So you’ve tied the knot, or you’re about to, and you’re thinking about what needs to get done after the wedding. On your post-nuptials to-do list is changing your last name, combining finances, and moving in together… or maybe none of those things.
While traditionally American couples do all of that stuff after marriage, that isn’t the case for many millennials tying the knot these days. Women are keeping their maiden names, living in sin with their lover pre-wedding, and wondering whether they should combine all of their money with their spouse or not. But no matter what your situation is, to have a successful marriage, you’ll need to get on the same page with your partner about finances at some point.
What you may be surprised to hear from this finance fanatic is that I don’t think there is a “correct” way to do that. That’s because we all have what I’ll call, money shit. These are habits, thoughts, and expectations about our money that are based on the money lessons, or lack thereof, we were taught during our childhood, how our gender has affected our pay, how we view monetary gender roles, and what our socioeconomic status was growing up.
With so many factors contributing to our individual perceptions of money, expecting that there’s one solution for every couple is a recipe for disaster. And don’t just take my word for it. Take a look at the data. Depending on the source, finances are either the number one or number two cause for divorce in the United States, so the idea that there is a one size fits all solution to this is ludicrous.
To help you navigate one of the toughest topics in your marriage, we’re breaking down the pros and cons of the three financial strategies you can use to handle your finances as a couple.
Keep Everything Separate
With this strategy, you both will just keep doing what you’re doing. All of your money will still get deposited into a bank account in your name, and all of your partner’s money will get deposited into their bank account.
This strategy can be really helpful for couples who think they’ll have arguments if they become aware of their partner’s personal spending habits. For example, if you’re a makeup lover and spend hundreds of dollars every few months buying new products at Sephora, your partner may be alarmed when they see this and think it’s a poor use of your money. In every couple, there is at least one thing the other person buys that you’ll think is a total waste of money. That doesn’t mean they should stop buying it, though.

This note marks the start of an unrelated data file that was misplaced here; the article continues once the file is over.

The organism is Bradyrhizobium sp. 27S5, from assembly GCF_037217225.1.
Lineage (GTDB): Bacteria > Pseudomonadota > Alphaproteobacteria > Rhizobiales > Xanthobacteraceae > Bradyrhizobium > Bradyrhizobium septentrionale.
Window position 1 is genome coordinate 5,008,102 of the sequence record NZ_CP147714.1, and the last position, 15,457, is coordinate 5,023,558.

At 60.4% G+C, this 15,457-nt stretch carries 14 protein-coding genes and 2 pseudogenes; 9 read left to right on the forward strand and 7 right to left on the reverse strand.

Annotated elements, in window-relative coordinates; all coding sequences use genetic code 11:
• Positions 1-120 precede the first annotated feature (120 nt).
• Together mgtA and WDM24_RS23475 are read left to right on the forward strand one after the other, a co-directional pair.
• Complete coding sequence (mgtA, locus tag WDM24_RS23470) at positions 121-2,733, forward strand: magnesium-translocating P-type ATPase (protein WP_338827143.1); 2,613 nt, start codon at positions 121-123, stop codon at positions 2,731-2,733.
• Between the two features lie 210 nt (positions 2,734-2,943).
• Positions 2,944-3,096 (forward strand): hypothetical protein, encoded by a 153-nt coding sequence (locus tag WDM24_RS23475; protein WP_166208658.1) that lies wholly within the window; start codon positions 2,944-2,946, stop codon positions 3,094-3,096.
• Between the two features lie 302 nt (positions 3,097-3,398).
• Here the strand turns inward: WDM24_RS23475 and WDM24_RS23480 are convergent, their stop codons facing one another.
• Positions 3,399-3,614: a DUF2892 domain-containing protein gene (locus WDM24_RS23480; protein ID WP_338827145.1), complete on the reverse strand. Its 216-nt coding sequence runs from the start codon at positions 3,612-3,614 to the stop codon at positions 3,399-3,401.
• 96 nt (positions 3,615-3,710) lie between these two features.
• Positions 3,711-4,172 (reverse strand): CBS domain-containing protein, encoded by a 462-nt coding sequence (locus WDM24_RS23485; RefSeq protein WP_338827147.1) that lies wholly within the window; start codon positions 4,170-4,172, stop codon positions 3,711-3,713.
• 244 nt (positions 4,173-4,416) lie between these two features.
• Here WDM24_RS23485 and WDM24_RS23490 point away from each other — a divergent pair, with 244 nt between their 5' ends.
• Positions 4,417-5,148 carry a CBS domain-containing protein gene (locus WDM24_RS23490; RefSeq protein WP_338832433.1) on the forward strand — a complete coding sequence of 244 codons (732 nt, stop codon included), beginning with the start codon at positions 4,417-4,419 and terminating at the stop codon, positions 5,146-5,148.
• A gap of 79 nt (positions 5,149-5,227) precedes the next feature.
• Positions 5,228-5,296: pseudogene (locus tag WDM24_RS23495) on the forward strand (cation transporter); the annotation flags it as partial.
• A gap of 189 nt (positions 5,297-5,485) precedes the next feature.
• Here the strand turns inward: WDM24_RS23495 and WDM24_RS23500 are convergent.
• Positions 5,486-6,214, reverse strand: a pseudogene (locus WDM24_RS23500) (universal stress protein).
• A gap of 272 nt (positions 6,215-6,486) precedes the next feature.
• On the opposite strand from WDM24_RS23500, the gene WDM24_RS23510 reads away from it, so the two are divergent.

As long as you aren’t lying about your spending and you’re paying your portion of the shared expenses, you should be able to spend your money on personal items that make you happy. By keeping separate accounts, this “frivolous” spending isn’t as noticeable to your partner, which can reduce the number of arguments it causes.
While disputes about personal spending may be less frequent if you decide to use separate accounts, figuring out how to cover unexpected expenses may do the opposite. To avoid these confrontations, you’ll need to have open and honest dialogues about how each of you will contribute to all shared and unexpected expenses. Will you split all of the bills evenly? Will one of you pay for certain expenses, and the other cover different ones? Will you have separate emergency funds, and how much will each of you keep in them? When emergencies happen, who pays for what? Ironing this stuff out upfront will help you avoid arguments later when unexpected expenses come up or your goals change.
- Don’t have to open new accounts
- Personal spending is more private which may minimize arguments
- Maintaining control over your own finances may give you a sense of stability
- Unexpected expenses may be more difficult to sort through
- More upfront discussion about the expectation of each person’s contribution to shared expenses is required
- Less transparency of the other person’s financials can create anxiety
The complete opposite of the first strategy is to combine everything. That means all of your money will get deposited into the same checking account, all of your bills will be paid from the same account, all of your savings will be shared, etc.
The great thing about this strategy is that it is highly transparent so both people can see the current financial situation at all times. While initially joining everything will be a pain, once your joint accounts are set up, you can automate all of your bills, savings, and investments to come out of the same place. This means you can skip the conversations about who will pay for what and what the fair portion is for each of you based on your salaries, which brings me to my next point.
Many couples are in a situation where one person makes significantly more money than the other person. Before joining your finances, the breadwinner may have covered more of your joint expenses, like date nights, but they also may have just had more money to spend on themselves. When you join accounts, conversations about how you’ll handle personal spending will inevitably come up.